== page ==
6. Recognise the role of senior leadership.


Local authority clusters should think about what they need from senior leaders to help to shape transformation and ensure that expectations of the role are understood and acknowledged. Jill Colbert, Director of Children's Services in Sunderland and Chief Executive for Together for Children, has played a critical and active role in the progress of the North East Pathfinder. Utilising the region’s DCS network, Jill engaged directly with both them and council Chief Executives to push out a consistent message emphasising:

"Collaboration rather than competition."

Her efforts were pivotal in winning 'hearts and minds', cultivating a culture of positivity and inclusion across the region and securing commitment to the collaboration agreement.


7. Explore sustainability from the outset.


Whilst the North East recruitment hub is not yet live, the team are already exploring how its impact will be continued beyond the DfE funding. To ensure sustainability, local authority clusters will need to prove the value of their recruitment hub. The North East Pathfinder are in process of considering a future business case. Whilst the timescales will pose a challenge for proving impact, they plan to explore proxy indicators of success and consider wider benefits. For LA clusters in the early stages of planning, this means working with their legal teams to map out the decision-making processes that are required.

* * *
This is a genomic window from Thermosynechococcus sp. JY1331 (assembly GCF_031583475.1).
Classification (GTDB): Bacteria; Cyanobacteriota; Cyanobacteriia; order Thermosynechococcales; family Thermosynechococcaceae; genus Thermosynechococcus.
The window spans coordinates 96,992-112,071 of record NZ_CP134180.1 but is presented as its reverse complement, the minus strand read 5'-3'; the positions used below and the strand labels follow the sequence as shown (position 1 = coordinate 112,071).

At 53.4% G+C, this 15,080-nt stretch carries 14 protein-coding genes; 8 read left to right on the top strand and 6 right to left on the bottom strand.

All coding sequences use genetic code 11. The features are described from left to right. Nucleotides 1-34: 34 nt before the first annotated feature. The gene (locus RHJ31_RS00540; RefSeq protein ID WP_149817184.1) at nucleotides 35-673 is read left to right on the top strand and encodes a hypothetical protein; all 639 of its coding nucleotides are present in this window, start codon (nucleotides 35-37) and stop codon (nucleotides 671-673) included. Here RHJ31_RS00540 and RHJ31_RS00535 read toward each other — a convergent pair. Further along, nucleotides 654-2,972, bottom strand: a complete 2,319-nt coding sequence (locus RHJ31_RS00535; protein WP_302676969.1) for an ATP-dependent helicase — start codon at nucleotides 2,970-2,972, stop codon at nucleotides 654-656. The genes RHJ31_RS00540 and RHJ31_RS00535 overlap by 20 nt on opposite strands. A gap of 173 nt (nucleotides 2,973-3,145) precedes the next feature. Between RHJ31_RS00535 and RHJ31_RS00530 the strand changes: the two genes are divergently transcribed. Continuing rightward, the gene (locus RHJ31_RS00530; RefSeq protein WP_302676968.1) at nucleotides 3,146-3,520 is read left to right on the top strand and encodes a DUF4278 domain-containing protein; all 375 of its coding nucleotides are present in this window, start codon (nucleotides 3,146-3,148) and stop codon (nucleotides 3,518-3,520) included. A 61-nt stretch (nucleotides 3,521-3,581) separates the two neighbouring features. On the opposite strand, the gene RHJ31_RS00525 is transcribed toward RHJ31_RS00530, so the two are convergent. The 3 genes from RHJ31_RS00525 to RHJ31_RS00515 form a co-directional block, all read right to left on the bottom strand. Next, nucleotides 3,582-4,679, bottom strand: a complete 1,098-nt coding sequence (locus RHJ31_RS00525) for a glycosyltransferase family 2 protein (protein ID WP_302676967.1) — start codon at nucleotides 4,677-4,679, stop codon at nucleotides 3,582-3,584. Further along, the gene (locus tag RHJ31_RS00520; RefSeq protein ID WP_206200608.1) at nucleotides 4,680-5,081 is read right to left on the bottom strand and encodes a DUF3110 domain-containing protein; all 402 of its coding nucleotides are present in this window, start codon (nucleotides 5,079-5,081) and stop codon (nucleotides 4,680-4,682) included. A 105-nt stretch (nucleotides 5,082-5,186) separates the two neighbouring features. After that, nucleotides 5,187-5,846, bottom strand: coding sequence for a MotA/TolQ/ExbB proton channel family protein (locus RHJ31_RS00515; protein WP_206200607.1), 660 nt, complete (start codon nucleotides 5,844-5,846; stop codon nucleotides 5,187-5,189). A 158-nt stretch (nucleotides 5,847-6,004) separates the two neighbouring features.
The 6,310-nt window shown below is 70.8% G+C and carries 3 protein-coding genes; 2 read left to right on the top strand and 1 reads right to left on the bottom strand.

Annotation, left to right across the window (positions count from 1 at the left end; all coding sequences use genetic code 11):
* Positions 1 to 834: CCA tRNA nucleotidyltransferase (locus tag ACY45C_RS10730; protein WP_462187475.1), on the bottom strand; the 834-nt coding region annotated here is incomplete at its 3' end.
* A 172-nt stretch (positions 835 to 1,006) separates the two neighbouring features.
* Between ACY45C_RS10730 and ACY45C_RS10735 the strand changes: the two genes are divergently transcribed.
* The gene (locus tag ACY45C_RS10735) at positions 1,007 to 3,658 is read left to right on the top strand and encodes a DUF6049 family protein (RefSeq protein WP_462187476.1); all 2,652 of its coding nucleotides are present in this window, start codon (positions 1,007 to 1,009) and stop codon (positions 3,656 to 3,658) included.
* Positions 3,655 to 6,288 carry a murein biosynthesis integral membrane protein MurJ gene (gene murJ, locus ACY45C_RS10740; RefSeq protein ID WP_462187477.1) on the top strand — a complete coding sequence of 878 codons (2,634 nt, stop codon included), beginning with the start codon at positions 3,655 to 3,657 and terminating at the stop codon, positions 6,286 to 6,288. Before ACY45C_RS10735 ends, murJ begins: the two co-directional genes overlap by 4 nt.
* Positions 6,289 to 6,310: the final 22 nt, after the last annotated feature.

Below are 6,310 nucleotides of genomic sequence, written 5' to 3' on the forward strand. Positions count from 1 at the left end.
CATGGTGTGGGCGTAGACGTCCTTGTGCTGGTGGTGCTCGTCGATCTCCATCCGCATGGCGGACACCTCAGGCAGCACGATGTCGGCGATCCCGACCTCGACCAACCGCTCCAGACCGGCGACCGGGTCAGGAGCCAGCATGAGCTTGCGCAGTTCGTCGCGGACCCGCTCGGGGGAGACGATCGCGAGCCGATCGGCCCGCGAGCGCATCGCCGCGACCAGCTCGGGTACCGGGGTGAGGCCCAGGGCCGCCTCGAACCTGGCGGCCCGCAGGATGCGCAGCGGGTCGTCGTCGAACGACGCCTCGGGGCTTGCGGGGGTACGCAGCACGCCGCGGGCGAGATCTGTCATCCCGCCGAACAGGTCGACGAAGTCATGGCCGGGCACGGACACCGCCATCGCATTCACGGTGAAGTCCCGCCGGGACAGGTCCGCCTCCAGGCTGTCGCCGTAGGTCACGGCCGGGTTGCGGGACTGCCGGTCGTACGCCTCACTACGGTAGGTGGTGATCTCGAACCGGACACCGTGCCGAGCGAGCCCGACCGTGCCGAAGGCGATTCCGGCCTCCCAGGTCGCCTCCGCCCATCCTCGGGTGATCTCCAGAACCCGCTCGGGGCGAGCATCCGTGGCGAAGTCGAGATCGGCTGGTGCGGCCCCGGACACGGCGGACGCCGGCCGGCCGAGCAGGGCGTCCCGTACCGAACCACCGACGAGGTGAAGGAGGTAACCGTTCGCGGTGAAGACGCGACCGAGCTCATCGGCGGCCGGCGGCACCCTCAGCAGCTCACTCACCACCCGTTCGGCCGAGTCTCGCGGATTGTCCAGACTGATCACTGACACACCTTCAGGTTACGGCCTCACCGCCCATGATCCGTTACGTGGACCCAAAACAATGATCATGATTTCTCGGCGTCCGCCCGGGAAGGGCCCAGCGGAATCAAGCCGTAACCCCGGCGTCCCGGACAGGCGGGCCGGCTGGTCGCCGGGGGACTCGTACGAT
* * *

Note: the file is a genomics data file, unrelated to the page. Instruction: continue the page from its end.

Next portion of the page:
Using this time between bid submission and funding award to explore these questions and start planning will ensure local authority clusters participating in the Programme are able to hit the ground running in October and increase your chance of success.


Thank you to the North East Pathfinder for sharing their experience with us. Their journey in navigating the complexities of setting up a Fostering Recruitment Hub has shed light on the path ahead for others. LA clusters will be able to learn more about the North East Pathfinder’s experience of developing a fostering recruitment hub throughout the Programme, starting with a webinar on their experience of going live in mid-October.


To keep up to date with the programme and learning resources, visit our programme page here.

Comments


bottom of page